Jasmine is a genus of shrubs and vines in the olive family. It contains around 200 species native to tropical and warm temperate regions of Eurasia, Australasia, and Oceania. Jasmine is a popular flower associated with love and romance. Its showy white blooms and heavenly fragrance are ideal for moon gardens where lovers spend time whispering sweet nothings under the stars. As a cut flower, it fills the home with a relaxing scent perfect for drifting off to sleep. Some gardeners prefer to plant jasmine outside the bedroom window to allow its fragrance to drift in on the night air.
- Scientific Name: Jasminum
- Higher Classification: Jasmine
- Rank: Genus
- Kingdom: Plantae
- Division: Magnoliophyta
- Class: Magnoliopsida
- Order: Lamiales
- Family: Oleaceae
- Genus: Jasminum
Of the 200 species of jasmine, the first plant known by the name was Arabian jasmine, known by the scientific term Jasminum sambac. This may be the best starting point to trace the history of jasmine flowers. Without a doubt, this tropical and subtropical flower are native to Asia. Many botanists believe Persia, now Iran, is where jasmine originated. It crossed the Red Sea into Egypt as early as 1000 B.C., then found its way to Turkey and Greece.
The jasmine flower is thought to have originated in the Himalayas in western China and Tibet. Reference to the jasmine flower can be found in ancient Chinese, Persian and Egyptian writings. The flower was revered by royalty in China and traded along the Silk Road.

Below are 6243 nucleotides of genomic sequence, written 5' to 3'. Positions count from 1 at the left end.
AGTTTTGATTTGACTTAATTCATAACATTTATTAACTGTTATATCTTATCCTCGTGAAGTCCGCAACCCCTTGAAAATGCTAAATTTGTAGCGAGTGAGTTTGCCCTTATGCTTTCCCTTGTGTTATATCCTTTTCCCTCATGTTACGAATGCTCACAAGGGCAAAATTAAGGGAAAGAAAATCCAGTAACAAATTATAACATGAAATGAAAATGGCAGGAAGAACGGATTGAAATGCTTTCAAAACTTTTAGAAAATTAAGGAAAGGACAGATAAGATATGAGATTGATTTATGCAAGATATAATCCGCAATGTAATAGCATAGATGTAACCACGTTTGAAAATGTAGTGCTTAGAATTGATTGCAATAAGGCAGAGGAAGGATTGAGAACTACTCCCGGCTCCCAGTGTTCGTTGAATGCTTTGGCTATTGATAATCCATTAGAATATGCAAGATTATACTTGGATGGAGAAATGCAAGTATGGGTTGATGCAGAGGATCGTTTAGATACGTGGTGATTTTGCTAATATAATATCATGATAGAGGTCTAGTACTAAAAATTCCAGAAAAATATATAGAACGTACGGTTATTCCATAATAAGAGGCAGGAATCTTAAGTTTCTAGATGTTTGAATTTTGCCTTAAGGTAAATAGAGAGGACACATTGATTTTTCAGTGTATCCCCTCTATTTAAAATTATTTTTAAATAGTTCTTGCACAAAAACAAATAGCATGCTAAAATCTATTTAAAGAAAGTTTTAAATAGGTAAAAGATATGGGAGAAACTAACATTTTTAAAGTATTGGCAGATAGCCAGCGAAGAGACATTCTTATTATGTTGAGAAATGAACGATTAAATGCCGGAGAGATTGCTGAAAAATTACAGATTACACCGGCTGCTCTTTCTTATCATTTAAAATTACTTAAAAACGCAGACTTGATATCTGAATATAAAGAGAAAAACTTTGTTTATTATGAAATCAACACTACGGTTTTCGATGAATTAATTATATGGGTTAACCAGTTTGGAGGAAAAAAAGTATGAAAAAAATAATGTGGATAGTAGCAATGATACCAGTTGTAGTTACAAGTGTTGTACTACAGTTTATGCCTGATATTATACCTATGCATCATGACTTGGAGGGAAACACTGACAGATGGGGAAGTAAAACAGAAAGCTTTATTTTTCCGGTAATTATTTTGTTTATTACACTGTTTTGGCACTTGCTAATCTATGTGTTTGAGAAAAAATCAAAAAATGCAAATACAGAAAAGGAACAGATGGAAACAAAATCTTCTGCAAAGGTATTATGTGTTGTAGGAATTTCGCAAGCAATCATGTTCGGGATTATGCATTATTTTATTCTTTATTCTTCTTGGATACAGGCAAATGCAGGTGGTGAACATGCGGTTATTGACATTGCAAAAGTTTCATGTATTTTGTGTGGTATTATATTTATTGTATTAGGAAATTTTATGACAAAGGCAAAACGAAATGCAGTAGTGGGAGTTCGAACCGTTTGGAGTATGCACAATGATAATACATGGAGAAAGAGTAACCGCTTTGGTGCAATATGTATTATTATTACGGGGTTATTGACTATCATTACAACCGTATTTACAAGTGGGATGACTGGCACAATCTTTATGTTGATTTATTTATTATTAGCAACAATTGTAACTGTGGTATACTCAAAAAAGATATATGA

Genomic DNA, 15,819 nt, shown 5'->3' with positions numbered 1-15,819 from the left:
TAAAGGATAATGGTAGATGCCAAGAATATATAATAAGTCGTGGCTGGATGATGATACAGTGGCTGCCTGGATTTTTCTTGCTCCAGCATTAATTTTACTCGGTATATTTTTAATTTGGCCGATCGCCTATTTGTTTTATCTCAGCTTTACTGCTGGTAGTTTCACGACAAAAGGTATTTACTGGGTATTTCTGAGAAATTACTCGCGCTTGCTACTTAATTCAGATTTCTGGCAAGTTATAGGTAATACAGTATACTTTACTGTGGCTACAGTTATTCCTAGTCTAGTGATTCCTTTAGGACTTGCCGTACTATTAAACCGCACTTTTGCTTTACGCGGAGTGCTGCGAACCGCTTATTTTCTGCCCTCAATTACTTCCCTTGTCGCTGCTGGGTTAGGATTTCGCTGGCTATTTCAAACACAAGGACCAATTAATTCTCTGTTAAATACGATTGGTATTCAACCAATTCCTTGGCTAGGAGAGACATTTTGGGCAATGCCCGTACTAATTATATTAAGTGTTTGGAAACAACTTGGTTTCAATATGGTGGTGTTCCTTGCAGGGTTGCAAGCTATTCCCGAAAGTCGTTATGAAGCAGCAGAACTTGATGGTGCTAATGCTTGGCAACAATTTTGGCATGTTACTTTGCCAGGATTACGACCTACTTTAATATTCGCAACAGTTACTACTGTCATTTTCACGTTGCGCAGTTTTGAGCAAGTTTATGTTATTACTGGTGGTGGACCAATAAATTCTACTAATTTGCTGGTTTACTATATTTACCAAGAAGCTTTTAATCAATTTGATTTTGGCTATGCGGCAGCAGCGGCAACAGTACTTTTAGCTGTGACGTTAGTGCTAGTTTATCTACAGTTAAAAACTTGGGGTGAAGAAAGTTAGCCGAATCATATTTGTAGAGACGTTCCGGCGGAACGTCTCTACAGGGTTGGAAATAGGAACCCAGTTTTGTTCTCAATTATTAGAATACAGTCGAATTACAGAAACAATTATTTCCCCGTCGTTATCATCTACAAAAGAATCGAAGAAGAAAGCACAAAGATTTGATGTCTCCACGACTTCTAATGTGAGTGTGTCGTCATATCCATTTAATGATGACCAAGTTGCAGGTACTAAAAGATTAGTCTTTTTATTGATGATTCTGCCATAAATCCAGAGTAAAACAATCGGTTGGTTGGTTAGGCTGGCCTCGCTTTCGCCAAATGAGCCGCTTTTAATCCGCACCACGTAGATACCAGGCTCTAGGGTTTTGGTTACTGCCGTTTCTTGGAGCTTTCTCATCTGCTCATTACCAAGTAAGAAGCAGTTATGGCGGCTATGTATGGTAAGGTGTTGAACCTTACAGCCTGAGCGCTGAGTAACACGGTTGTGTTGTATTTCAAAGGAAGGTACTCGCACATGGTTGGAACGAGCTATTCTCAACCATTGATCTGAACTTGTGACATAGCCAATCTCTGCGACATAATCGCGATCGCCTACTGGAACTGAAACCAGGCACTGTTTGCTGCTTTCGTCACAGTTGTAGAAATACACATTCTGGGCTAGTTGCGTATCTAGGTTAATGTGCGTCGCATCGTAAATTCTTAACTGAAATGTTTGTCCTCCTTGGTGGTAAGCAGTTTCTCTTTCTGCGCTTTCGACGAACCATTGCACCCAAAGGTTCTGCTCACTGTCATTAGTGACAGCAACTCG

Jasmine is a delicate flowering plant with many varieties. Its scent has probably been described in the literature with more superlatives than any other single essence. It has been described variously as heavenly smelling, exotic, exquisite, tenacious, sensuously rich, supremely sensual, intense, slightly heady, narcotic, intoxicating, sometimes clawing, warm with oily leafy-green, fruity undertones, elusive, sweet and warm.
Although the jasmine flowers themselves are delicate and quite feminine, jasmine is often described as the King of essences and the King of Essential oils. Patricia Davis describes it as having an “almost animal quality” and being more masculine in its scent and nature than Rose.The properties and uses of jasmine and rose do somewhat overlap, but jasmine is an oil better suited to both sexes, whereas rose is a distinctly feminine oil, with a particular affinity to the womb.
Widely considered to be the most exotic and wonderful of all scents, jasmine has been central to the perfume industry for centuries. Hence the expression “no perfume without jasmine”. Its expense is high, but even a very small quantity of jasmine oil can give body and fullness to most other perfume bases, or to aromatherapy blends.
Almost universally loved, jasmine evokes memories of summer evenings and gentle breezes, lifting the spirits, relaxing the body and dissolving emotional barriers, and therefore encouraging intimacy.
Originally native to Persia and Kashmir, and brought to Europe in quantities via Spain in the 17th century, Jasmine has a long and rich history in several cultures. In India it symbolizes divine hope; in China, the sweetness of women. The Indian Love God (Karma) tips his arrows with jasmine blossoms, to pierce the heart through the senses. In Hindu and Moslem traditions, Jasmine is revered as “the perfume of love”.